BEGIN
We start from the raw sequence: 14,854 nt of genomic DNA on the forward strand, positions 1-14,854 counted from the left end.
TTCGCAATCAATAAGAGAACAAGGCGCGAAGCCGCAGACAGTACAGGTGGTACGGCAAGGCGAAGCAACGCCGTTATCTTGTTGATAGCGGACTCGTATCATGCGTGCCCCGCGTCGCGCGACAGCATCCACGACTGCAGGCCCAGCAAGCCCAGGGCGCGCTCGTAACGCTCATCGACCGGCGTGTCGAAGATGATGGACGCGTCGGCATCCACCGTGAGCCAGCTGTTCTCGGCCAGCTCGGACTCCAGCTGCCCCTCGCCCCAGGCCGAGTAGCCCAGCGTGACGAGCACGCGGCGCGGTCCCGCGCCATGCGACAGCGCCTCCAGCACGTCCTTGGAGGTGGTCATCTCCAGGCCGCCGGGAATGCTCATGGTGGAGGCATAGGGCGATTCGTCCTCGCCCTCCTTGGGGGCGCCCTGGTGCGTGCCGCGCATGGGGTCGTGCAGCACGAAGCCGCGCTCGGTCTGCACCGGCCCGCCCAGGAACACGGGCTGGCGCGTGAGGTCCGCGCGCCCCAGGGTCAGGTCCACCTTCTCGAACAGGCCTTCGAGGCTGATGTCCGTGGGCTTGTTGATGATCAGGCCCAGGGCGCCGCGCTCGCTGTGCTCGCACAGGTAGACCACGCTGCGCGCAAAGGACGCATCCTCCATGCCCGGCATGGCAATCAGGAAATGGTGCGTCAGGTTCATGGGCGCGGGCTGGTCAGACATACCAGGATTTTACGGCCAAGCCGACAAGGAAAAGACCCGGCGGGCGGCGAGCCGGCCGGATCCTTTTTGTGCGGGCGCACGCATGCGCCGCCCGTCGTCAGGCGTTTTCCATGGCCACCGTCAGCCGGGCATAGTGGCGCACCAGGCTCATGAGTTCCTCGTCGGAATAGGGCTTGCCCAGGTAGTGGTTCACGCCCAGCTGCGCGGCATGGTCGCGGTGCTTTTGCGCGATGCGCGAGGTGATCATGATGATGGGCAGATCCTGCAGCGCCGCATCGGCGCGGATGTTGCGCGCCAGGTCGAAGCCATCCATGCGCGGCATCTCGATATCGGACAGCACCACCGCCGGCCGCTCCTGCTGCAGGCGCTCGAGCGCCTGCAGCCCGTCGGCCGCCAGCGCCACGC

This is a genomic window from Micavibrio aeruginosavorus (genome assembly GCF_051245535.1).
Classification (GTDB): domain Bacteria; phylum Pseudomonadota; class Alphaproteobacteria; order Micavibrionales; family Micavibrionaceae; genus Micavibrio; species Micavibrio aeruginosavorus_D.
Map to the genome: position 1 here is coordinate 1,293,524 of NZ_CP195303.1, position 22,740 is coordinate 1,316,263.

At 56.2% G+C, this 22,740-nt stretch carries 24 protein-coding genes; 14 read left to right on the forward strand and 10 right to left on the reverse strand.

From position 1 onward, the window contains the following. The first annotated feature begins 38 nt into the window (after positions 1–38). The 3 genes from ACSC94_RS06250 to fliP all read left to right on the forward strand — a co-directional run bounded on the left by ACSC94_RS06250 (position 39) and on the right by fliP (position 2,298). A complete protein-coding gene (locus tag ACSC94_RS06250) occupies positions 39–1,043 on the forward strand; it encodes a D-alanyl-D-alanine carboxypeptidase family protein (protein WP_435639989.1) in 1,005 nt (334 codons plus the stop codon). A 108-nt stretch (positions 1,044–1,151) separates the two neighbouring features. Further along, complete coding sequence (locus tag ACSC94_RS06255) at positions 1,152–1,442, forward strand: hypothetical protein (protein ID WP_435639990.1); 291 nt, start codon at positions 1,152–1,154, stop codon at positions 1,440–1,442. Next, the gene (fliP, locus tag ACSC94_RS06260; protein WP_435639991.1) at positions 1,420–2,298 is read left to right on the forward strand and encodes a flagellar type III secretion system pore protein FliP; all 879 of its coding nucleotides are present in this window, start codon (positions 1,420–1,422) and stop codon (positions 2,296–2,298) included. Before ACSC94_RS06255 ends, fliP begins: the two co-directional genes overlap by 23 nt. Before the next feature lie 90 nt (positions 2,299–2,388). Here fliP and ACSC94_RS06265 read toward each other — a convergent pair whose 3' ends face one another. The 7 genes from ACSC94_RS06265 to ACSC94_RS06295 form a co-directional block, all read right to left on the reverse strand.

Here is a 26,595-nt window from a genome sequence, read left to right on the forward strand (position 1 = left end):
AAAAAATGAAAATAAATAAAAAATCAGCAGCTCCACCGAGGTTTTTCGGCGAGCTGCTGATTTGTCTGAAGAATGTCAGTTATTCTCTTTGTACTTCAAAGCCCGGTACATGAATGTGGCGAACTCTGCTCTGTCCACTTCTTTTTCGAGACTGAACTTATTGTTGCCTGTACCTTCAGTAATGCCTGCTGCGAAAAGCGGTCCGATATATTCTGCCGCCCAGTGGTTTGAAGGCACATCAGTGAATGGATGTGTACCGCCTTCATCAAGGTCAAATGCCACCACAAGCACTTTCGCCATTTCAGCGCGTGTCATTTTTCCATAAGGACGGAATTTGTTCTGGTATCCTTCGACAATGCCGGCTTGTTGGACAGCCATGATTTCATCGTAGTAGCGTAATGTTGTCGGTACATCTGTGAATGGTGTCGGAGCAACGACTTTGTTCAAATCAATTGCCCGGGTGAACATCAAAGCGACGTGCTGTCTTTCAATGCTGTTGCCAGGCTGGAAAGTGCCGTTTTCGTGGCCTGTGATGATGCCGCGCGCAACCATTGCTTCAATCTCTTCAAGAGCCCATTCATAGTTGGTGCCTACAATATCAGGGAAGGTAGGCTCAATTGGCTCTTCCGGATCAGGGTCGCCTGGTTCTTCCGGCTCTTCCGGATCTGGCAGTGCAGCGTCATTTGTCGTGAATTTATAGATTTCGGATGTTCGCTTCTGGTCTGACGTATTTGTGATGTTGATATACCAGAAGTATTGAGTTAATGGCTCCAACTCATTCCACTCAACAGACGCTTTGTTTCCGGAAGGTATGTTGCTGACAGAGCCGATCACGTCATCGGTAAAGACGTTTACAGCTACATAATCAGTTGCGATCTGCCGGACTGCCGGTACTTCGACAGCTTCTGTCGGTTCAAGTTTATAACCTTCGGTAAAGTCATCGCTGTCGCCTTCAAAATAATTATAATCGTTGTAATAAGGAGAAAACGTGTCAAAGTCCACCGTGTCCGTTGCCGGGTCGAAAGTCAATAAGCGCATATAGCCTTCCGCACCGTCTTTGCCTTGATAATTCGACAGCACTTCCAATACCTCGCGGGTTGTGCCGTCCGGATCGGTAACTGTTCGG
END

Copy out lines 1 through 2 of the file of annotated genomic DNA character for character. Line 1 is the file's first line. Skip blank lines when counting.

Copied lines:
We start from the raw sequence: 14,854 nt of genomic DNA on the forward strand, positions 1-14,854 counted from the left end.
TTCGCAATCAATAAGAGAACAAGGCGCGAAGCCGCAGACAGTACAGGTGGTACGGCAAGGCGAAGCAACGCCGTTATCTTGTTGATAGCGGACTCGTATCATGCGTGCCCCGCGTCGCGCGACAGCATCCACGACTGCAGGCCCAGCAAGCCCAGGGCGCGCTCGTAACGCTCATCGACCGGCGTGTCGAAGATGATGGACGCGTCGGCATCCACCGTGAGCCAGCTGTTCTCGGCCAGCTCGGACTCCAGCTGCCCCTCGCCCCAGGCCGAGTAGCCCAGCGTGACGAGCACGCGGCGCGGTCCCGCGCCATGCGACAGCGCCTCCAGCACGTCCTTGGAGGTGGTCATCTCCAGGCCGCCGGGAATGCTCATGGTGGAGGCATAGGGCGATTCGTCCTCGCCCTCCTTGGGGGCGCCCTGGTGCGTGCCGCGCATGGGGTCGTGCAGCACGAAGCCGCGCTCGGTCTGCACCGGCCCGCCCAGGAACACGGGCTGGCGCGTGAGGTCCGCGCGCCCCAGGGTCAGGTCCACCTTCTCGAACAGGCCTTCGAGGCTGATGTCCGTGGGCTTGTTGATGATCAGGCCCAGGGCGCCGCGCTCGCTGTGCTCGCACAGGTAGACCACGCTGCGCGCAAAGGACGCATCCTCCATGCCCGGCATGGCAATCAGGAAATGGTGCGTCAGGTTCATGGGCGCGGGCTGGTCAGACATACCAGGATTTTACGGCCAAGCCGACAAGGAAAAGACCCGGCGGGCGGCGAGCCGGCCGGATCCTTTTTGTGCGGGCGCACGCATGCGCCGCCCGTCGTCAGGCGTTTTCCATGGCCACCGTCAGCCGGGCATAGTGGCGCACCAGGCTCATGAGTTCCTCGTCGGAATAGGGCTTGCCCAGGTAGTGGTTCACGCCCAGCTGCGCGGCATGGTCGCGGTGCTTTTGCGCGATGCGCGAGGTGATCATGATGATGGGCAGATCCTGCAGCGCCGCATCGGCGCGGATGTTGCGCGCCAGGTCGAAGCCATCCATGCGCGGCATCTCGATATCGGACAGCACCACCGCCGGCCGCTCCTGCTGCAGGCGCTCGAGCGCCTGCAGCCCGTCGGCCGCCAGCGCCACGC